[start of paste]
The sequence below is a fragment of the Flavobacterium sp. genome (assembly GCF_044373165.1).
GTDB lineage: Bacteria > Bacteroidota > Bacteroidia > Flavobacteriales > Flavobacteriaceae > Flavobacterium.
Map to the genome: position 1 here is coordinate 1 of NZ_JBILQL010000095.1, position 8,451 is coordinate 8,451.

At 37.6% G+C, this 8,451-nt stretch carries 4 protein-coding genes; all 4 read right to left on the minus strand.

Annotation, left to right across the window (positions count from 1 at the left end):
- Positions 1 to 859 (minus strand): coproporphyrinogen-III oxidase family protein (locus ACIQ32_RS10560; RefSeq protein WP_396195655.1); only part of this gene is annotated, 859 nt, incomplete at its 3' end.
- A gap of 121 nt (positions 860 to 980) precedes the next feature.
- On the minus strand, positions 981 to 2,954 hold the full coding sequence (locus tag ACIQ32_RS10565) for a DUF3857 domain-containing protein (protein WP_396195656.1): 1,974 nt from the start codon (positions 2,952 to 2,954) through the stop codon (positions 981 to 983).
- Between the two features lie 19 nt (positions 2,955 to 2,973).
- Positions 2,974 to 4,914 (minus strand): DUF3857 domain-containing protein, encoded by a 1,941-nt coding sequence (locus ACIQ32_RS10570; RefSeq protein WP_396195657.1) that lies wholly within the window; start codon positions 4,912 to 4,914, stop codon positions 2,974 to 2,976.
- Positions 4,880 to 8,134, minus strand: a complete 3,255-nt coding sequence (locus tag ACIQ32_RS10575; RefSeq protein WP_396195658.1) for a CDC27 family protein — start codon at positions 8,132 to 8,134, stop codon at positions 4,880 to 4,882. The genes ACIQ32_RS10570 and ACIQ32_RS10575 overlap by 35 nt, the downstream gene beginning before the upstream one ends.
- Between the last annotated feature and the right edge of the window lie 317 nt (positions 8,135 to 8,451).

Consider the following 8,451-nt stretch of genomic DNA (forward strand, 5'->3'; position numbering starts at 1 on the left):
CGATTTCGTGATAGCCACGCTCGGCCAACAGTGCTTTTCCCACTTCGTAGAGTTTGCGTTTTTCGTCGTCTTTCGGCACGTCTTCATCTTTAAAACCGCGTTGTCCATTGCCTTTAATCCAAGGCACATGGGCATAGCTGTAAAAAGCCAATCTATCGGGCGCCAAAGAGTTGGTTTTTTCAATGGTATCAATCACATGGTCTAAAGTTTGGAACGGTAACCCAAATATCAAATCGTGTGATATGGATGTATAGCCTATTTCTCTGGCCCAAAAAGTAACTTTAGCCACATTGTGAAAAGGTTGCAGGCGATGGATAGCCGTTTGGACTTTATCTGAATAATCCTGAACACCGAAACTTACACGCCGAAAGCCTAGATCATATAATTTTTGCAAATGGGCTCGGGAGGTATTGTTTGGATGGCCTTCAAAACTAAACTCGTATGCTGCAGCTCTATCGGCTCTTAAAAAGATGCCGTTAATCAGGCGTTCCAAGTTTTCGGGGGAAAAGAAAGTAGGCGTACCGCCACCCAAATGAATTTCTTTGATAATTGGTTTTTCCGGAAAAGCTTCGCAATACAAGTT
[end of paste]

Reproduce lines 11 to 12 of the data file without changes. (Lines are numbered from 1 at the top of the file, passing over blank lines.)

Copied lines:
- Positions 4,880 to 8,134, minus strand: a complete 3,255-nt coding sequence (locus tag ACIQ32_RS10575; RefSeq protein WP_396195658.1) for a CDC27 family protein — start codon at positions 8,132 to 8,134, stop codon at positions 4,880 to 4,882. The genes ACIQ32_RS10570 and ACIQ32_RS10575 overlap by 35 nt, the downstream gene beginning before the upstream one ends.
- Between the last annotated feature and the right edge of the window lie 317 nt (positions 8,135 to 8,451).